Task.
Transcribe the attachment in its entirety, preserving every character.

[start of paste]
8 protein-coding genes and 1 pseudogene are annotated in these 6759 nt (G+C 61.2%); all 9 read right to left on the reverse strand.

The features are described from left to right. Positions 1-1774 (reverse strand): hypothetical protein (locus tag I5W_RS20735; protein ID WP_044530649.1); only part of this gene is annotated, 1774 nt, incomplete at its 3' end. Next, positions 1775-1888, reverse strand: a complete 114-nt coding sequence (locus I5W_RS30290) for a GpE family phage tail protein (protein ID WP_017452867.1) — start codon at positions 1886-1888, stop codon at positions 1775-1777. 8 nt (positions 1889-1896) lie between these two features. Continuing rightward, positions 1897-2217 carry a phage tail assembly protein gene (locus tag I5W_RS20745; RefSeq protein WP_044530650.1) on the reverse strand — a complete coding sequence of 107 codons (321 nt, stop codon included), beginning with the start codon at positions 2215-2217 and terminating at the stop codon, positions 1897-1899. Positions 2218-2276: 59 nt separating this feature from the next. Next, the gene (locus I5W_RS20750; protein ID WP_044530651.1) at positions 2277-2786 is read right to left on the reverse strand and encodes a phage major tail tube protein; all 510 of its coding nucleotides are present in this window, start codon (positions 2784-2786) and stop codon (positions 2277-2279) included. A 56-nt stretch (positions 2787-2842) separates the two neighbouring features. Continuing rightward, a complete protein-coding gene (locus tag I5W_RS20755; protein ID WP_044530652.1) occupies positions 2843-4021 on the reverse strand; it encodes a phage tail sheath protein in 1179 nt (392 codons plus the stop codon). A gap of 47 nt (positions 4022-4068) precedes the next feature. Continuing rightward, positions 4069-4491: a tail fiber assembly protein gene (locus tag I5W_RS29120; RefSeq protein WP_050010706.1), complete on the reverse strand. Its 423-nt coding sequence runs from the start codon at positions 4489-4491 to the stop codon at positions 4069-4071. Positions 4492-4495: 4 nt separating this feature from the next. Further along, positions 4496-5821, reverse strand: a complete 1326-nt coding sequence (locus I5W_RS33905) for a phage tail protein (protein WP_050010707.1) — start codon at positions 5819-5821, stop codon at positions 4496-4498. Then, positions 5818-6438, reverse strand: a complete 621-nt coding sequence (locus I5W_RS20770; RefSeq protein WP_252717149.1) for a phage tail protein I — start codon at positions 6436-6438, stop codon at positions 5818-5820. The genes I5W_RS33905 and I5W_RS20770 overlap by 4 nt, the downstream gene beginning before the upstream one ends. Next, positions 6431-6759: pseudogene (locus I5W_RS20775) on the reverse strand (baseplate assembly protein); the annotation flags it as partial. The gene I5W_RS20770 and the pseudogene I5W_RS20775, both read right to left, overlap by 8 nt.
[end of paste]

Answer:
8 protein-coding genes and 1 pseudogene are annotated in these 6759 nt (G+C 61.2%); all 9 read right to left on the reverse strand.

The features are described from left to right. Positions 1-1774 (reverse strand): hypothetical protein (locus tag I5W_RS20735; protein ID WP_044530649.1); only part of this gene is annotated, 1774 nt, incomplete at its 3' end. Next, positions 1775-1888, reverse strand: a complete 114-nt coding sequence (locus I5W_RS30290) for a GpE family phage tail protein (protein ID WP_017452867.1) — start codon at positions 1886-1888, stop codon at positions 1775-1777. 8 nt (positions 1889-1896) lie between these two features. Continuing rightward, positions 1897-2217 carry a phage tail assembly protein gene (locus tag I5W_RS20745; RefSeq protein WP_044530650.1) on the reverse strand — a complete coding sequence of 107 codons (321 nt, stop codon included), beginning with the start codon at positions 2215-2217 and terminating at the stop codon, positions 1897-1899. Positions 2218-2276: 59 nt separating this feature from the next. Next, the gene (locus I5W_RS20750; protein ID WP_044530651.1) at positions 2277-2786 is read right to left on the reverse strand and encodes a phage major tail tube protein; all 510 of its coding nucleotides are present in this window, start codon (positions 2784-2786) and stop codon (positions 2277-2279) included. A 56-nt stretch (positions 2787-2842) separates the two neighbouring features. Continuing rightward, a complete protein-coding gene (locus tag I5W_RS20755; protein ID WP_044530652.1) occupies positions 2843-4021 on the reverse strand; it encodes a phage tail sheath protein in 1179 nt (392 codons plus the stop codon). A gap of 47 nt (positions 4022-4068) precedes the next feature. Continuing rightward, positions 4069-4491: a tail fiber assembly protein gene (locus tag I5W_RS29120; RefSeq protein WP_050010706.1), complete on the reverse strand. Its 423-nt coding sequence runs from the start codon at positions 4489-4491 to the stop codon at positions 4069-4071. Positions 4492-4495: 4 nt separating this feature from the next. Further along, positions 4496-5821, reverse strand: a complete 1326-nt coding sequence (locus I5W_RS33905) for a phage tail protein (protein WP_050010707.1) — start codon at positions 5819-5821, stop codon at positions 4496-4498. Then, positions 5818-6438, reverse strand: a complete 621-nt coding sequence (locus I5W_RS20770; RefSeq protein WP_252717149.1) for a phage tail protein I — start codon at positions 6436-6438, stop codon at positions 5818-5820. The genes I5W_RS33905 and I5W_RS20770 overlap by 4 nt, the downstream gene beginning before the upstream one ends. Next, positions 6431-6759: pseudogene (locus I5W_RS20775) on the reverse strand (baseplate assembly protein); the annotation flags it as partial. The gene I5W_RS20770 and the pseudogene I5W_RS20775, both read right to left, overlap by 8 nt.